Mind Your Canonical Tags – Latency Issues

01 Jul Mind Your Canonical Tags – Latency Issues

Introduction & Backstory

We had a site recently that was built to have a number of dynamically generated pages based on geographic locations. These were setup using a URL rewriting tool for “pretty URLs” and as such we wanted to make sure that Google always attributes the page to the nicer “pretty URLs” instead of the possible alternate URLs that include QueryString variables.

For this specific case, Google pioneered the “Canonical Tag” which is a flavor of the LINK tag that looks like this:

<link rel=“canonical” href=“http://dbdnet.com/” />

Where the “href” attribute is the desired URL for the page being looked at.

With this tag Google views it as a recommendation from the web developer as to which page should get the link equity from external links to a page even though the URL may be different. This also allows them to understand that these pages aren’t meant to be purposefull mirror pages but rather two URLs that simply end up displaying the same content, and the Canonical Tag shows Google which version of the URL you prefer.

So two URLs like these:

  1. http://dbdnet.com/test/indiana/
  2. http://dbdnet.com/test/index.htm?state=indiana

These could display the exact same content. Through the use of the Canonical tag, you can tell Google that you prefer that it recognize #1 as the true URL.

Another example could be if your site uses QueryStrings to keep track of user activity or marketing campaigns such as this:

  1. http://dbdnet.com/marketing-campaign/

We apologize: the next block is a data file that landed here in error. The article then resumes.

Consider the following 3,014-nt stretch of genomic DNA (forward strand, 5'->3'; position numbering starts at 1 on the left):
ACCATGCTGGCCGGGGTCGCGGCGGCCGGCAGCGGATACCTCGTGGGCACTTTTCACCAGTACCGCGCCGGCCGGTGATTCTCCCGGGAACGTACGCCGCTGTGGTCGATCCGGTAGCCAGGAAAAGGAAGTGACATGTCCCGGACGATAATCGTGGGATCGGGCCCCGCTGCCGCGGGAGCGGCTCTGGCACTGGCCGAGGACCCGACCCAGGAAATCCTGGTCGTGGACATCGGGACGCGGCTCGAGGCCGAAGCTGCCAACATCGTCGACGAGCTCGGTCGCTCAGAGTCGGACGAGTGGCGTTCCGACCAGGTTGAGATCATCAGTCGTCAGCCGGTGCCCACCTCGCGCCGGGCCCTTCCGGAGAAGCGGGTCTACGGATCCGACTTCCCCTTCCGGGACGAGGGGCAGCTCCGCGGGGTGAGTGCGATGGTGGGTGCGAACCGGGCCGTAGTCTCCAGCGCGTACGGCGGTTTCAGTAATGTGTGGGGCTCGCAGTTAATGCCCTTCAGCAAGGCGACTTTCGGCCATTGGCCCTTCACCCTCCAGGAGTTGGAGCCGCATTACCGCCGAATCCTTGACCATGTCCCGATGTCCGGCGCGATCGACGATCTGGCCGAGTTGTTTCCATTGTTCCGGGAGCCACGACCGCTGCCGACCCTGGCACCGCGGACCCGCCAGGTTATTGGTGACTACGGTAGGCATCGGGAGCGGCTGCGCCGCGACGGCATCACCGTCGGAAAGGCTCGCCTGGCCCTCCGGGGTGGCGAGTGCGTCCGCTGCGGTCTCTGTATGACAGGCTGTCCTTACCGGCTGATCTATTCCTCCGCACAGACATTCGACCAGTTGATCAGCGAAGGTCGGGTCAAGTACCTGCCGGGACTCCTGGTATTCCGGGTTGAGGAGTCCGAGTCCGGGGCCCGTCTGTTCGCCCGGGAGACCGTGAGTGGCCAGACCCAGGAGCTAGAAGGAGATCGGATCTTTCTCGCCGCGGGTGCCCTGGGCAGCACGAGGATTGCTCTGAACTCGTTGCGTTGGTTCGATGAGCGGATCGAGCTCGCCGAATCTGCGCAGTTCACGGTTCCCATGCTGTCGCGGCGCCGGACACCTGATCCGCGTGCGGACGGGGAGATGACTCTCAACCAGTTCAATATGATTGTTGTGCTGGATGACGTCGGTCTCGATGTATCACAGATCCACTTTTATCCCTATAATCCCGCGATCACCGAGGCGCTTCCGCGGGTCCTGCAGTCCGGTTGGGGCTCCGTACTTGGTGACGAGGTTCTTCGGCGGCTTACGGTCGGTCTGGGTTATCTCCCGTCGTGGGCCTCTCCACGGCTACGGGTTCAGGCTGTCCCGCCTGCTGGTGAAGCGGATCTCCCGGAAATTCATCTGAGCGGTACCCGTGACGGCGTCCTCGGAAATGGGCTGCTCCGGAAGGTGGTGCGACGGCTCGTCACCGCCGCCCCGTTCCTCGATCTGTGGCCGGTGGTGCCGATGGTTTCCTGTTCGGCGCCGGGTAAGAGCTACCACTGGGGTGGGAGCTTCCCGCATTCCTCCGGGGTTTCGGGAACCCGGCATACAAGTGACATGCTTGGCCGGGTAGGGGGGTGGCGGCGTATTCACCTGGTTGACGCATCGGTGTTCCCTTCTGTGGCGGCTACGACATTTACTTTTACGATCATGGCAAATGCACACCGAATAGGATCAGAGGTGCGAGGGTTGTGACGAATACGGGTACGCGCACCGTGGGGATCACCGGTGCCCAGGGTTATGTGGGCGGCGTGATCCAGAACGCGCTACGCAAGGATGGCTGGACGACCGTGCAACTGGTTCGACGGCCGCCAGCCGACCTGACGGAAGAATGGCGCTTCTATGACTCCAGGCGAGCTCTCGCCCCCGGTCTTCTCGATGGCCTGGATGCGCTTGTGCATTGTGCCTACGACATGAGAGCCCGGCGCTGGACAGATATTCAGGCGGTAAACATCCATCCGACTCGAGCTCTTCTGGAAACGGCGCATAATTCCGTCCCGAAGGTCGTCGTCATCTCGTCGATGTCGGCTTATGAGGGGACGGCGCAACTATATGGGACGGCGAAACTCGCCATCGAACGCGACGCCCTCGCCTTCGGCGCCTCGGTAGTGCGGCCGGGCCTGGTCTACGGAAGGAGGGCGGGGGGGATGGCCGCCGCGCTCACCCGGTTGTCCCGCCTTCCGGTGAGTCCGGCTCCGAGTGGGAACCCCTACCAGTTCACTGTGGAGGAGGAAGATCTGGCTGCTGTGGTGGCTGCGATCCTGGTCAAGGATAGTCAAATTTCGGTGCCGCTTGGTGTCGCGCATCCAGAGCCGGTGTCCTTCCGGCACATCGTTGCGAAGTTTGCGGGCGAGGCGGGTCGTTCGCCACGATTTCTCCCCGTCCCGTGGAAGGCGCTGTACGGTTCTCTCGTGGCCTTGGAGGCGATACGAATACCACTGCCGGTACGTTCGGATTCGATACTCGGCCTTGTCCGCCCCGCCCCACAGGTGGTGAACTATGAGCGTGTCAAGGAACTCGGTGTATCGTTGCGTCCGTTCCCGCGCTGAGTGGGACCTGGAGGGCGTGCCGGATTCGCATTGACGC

2. http://dbdnet.com/marketing-campaign/?user=XYZ

Google would normally index both pages as unique URLs, and then the two would confuse Google as to which page should be displayed in the search results. Using a Canonical tag allows us to tell them that #1 is all they need to remember.

Latency Issues with Canonical Tags

So to the point of this post… We had an error in the dynamically generated Canonical tags when the pages first launched that pointed Google to a level higher in the site heirarchy than it should have. So Google ended up on our geographic pages but then attributed all the links and information about that page elsewhere.

We caught the issue rather quickly and corrected the code that generated the tags. Then we waited… And waited… Generally it takes a week or less for Google to index new pages. We waited nearly three to see if Google would re-index our pages. Google was not coming back around for these.

We finally decided we couldn’t wait any long and through collaborating with our SEO friends at Performics the call was made to change our URLs slightly so that Google would view them as entirely new pages. We also decided to NOT put in 301 redirects from the old version to the new version as to have no chance that Google would pass on any bad karma from the old pages.

As soon as we made the new URL change, it was right at a week when Google started indexing those geographic pages under the new URLs. Just as expected.
Lesson Learned

Even though Google talks lightly about Canonical tags as “recommendations” that they may or may not listen to… If their algorithm decides to record the recommendation, then it doesn’t want to let it go.

Just watch your Canonicals closely and make sure they are the EXACT URL that you want them to be.

Brandon Luhring